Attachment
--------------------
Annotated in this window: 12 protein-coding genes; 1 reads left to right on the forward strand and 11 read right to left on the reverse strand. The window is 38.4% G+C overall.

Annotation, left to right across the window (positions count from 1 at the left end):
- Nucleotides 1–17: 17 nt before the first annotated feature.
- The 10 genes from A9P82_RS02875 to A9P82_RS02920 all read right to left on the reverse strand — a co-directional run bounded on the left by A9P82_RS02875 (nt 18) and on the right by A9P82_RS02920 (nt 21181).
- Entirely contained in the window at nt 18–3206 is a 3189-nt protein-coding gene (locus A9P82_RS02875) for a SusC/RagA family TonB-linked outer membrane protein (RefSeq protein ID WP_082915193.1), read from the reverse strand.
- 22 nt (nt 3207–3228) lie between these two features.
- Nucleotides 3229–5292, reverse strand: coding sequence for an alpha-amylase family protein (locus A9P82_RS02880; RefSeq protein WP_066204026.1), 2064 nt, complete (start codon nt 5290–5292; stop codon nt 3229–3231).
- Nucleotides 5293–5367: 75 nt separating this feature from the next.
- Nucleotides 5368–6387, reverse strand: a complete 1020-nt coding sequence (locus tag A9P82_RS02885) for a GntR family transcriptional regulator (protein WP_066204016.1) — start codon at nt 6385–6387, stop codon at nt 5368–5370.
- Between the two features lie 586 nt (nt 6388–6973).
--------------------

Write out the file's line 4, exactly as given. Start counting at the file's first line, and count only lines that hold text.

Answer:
- The 10 genes from A9P82_RS02875 to A9P82_RS02920 all read right to left on the reverse strand — a co-directional run bounded on the left by A9P82_RS02875 (nt 18) and on the right by A9P82_RS02920 (nt 21181).